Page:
Sco X1 Lunar Eclipse
Credit: Max-Planck-Institut für extraterrestrische Physik, "Images from the X-ray sky with the ROSAT telescope", Feb 1999

Lunar Eclipse of Sco X-1

In the early days of X-ray astronomy it was thought that occultations of bright X-ray sources by the moon could allow astronomers to pinpoint the locations of the X-ray emitters and so identify them. The advent of imaging X-ray optics (first employed by the Einstein X-ray observatory, later by ROSAT) allowed astronomers to directly image cosmic X-ray sources; however, an eclipse lunar occultations can provide a finer measure of the spatial distribution of the X-ray emitting region around an X-ray source, just as eclipses of the sun by the moon can provide detailed information about the hottest emission regions in the solar atmosphere. However, lunar occultations of X-ray sources are relatively rare, and actually imaging such an event is rarer still. On Feb 20, 1998 the brightest X-ray source in the sky, Sco X-1 (a neutron star binary system) was eclipsed by the moon, and this event was captured by the ROSAT PSPC imager. The image above shows the source as the moon gradually moves in front of it. In the first column, after an exposure of a six degree distant comparison field the PSPC is switched off an pointed to Scorpius X-1. In the second column, simultanously with the start of the occultation the PSPC is switched on. The waning X-ray half Moon (red) is scrolling across the scattering halo of Scorpius X-1 (green) to the top right. Third column: During the flight through the radiation belt the the detector noise increases for a short time (blue). Fourth column: The observed constellation is outshined by the earth's atmosphere (yellow) before it goes down after all behind the earth's horizon.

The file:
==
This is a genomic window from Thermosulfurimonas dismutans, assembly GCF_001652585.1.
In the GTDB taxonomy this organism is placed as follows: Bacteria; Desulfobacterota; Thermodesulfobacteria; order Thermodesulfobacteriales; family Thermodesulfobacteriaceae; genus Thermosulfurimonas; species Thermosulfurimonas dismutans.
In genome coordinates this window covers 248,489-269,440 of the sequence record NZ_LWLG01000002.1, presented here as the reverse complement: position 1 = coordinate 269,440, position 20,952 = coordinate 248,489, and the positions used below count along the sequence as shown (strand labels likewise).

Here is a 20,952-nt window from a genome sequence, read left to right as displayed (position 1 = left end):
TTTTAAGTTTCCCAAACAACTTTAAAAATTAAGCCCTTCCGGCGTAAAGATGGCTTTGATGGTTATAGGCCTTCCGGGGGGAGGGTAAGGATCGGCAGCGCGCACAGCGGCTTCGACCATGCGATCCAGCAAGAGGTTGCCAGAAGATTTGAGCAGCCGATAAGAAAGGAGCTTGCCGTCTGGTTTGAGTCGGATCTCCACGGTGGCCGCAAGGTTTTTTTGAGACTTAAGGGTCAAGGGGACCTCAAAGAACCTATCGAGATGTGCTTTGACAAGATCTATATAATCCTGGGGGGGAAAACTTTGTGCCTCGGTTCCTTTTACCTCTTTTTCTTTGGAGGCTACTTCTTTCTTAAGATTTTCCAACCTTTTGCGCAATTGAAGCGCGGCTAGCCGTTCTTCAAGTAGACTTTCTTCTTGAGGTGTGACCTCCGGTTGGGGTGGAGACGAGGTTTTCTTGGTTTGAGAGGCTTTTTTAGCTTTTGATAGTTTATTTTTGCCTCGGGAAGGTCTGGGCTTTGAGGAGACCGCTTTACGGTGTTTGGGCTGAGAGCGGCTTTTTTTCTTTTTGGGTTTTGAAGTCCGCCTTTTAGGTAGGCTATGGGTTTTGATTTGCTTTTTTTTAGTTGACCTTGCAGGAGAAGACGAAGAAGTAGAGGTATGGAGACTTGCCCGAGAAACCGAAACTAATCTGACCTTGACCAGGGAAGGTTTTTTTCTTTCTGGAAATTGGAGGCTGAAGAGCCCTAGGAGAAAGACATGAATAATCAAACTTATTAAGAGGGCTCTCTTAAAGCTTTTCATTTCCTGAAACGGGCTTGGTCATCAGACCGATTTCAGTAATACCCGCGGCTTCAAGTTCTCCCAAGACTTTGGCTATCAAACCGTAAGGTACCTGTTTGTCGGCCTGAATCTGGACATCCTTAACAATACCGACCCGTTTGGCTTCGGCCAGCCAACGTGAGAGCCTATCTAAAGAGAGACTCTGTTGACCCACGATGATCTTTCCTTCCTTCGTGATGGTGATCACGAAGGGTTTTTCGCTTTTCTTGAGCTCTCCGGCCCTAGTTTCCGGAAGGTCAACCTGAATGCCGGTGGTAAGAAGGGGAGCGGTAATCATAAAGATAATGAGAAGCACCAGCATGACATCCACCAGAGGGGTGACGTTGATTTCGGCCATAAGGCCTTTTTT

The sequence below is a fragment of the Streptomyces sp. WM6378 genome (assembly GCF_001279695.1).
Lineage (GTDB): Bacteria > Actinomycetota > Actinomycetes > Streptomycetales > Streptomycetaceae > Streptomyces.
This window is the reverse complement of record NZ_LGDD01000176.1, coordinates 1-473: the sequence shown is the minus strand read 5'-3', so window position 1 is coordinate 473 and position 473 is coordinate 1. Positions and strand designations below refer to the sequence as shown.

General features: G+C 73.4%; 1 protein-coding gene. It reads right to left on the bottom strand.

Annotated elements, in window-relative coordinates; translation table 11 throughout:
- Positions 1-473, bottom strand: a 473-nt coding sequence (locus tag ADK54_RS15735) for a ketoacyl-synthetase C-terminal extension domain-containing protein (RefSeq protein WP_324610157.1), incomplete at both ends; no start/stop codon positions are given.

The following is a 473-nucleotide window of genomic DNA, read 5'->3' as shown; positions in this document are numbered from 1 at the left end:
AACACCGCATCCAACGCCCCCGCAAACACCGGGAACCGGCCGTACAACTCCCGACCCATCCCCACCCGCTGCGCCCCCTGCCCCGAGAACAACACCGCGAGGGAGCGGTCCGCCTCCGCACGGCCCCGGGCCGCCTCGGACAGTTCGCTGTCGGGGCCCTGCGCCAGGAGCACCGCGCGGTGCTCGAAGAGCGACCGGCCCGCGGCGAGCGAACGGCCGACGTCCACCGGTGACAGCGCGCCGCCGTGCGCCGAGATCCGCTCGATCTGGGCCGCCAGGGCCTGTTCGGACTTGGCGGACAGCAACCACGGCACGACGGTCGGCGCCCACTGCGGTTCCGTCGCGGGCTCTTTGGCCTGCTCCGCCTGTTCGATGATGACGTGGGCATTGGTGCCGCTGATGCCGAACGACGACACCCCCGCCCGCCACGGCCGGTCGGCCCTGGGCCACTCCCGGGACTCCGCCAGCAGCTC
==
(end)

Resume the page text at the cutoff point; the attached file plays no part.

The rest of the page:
The image above appeared in the 1999 ROSAT Calendar, produced by MPE. More such images can be found at the ROSAT Calendar Web page.

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Page Author: Dr. Michael F. Corcoran
Last modified June 23, 2000